Therefore, in offering SEED as a joint project, ACELT and I negotiated on the best possible terms for participants to join the certificate course. This has led to ACELT sourcing for 20 partially-funded scholarships to 20 deserving participants. Financial need was a key criterion of the selection of these 20 applicants. On top of this, I negotiated with ACELT to offer the certificate course at the lowest possible CPD workshop fees in exchange for me offering all my services for free. This helped bring down the fees to their minimum (with minimal ones needed to fund ACELT’s online platform and other services). In the end, 37 participants completed SEED 2021, a relatively high number according to ACELT records as average enrolment would hover around 15-20 students. What this demonstrates is that a decolonizing agenda requires that those engaged in it must be critically aware of their subject positions and privilege (Soler, 2019), but also must act on them (Harrison, 2019). One of such acts is to let go of whatever academic privilege one has in articulating and mobilizing a potentially transformative action.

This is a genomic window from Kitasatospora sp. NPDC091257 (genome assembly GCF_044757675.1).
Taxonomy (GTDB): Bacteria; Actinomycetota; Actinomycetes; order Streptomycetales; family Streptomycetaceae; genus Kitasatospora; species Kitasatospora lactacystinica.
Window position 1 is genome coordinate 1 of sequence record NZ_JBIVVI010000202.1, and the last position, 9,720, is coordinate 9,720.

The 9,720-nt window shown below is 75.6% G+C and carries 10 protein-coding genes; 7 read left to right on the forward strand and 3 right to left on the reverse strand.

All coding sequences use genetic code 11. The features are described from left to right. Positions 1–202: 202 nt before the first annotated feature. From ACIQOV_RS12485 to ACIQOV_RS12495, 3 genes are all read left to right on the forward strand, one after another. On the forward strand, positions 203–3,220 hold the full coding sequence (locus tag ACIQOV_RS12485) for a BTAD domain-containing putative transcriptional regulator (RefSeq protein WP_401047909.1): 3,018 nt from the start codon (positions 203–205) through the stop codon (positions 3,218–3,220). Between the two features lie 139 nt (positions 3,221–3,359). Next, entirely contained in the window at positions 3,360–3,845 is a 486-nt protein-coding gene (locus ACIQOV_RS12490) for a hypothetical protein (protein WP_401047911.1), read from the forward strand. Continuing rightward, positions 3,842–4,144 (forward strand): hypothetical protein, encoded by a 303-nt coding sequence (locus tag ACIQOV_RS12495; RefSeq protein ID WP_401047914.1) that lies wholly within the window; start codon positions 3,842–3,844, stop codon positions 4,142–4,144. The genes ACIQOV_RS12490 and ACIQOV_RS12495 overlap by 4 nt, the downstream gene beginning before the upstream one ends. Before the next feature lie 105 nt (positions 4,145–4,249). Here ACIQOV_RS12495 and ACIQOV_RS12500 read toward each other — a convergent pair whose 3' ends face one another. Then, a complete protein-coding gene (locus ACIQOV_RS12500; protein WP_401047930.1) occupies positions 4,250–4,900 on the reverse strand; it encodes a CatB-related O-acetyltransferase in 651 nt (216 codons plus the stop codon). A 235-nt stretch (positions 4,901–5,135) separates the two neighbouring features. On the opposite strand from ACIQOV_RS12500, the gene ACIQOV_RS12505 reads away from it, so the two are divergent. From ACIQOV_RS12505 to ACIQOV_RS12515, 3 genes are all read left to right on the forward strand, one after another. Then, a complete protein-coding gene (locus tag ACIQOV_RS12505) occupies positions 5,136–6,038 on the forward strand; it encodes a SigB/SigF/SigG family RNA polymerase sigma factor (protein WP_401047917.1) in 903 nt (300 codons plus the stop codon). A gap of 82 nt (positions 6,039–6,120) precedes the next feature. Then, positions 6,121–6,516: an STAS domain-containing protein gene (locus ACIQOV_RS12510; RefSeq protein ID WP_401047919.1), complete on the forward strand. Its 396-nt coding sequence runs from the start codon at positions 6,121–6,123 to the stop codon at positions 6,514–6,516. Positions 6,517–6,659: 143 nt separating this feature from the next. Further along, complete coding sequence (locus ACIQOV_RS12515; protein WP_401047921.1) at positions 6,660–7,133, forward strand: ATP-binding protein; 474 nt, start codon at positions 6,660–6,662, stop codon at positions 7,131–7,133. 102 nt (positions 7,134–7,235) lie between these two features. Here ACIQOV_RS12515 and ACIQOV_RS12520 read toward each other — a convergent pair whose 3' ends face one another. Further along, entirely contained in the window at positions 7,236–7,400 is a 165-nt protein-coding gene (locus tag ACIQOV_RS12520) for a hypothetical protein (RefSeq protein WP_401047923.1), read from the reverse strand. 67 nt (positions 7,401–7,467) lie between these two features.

This chapter is about decolonizing language beliefs and ideologies in ELT. However, as I have hopefully shown, this does not merely involve critically reflecting on harmful concepts and practices in the field, and then revising or overhauling our curricula or classroom practices. Through SEED, we have found that a decolonizing agenda begins with thinking otherwise, but in order for it to work, structural and material conditions and challenges must be addressed as well. SEED as an attempt at epistemic decolonization is structurally implicated in unequally distributed opportunities to access the certificate course in the first place, and addressing these involves democratizing access through diversifying modes of teaching, learning and assessment through online technology, as well as unpacking and then letting go of our own institutional and social privileges to enable some participants to enrol in the course with the least possible impact on their material conditions.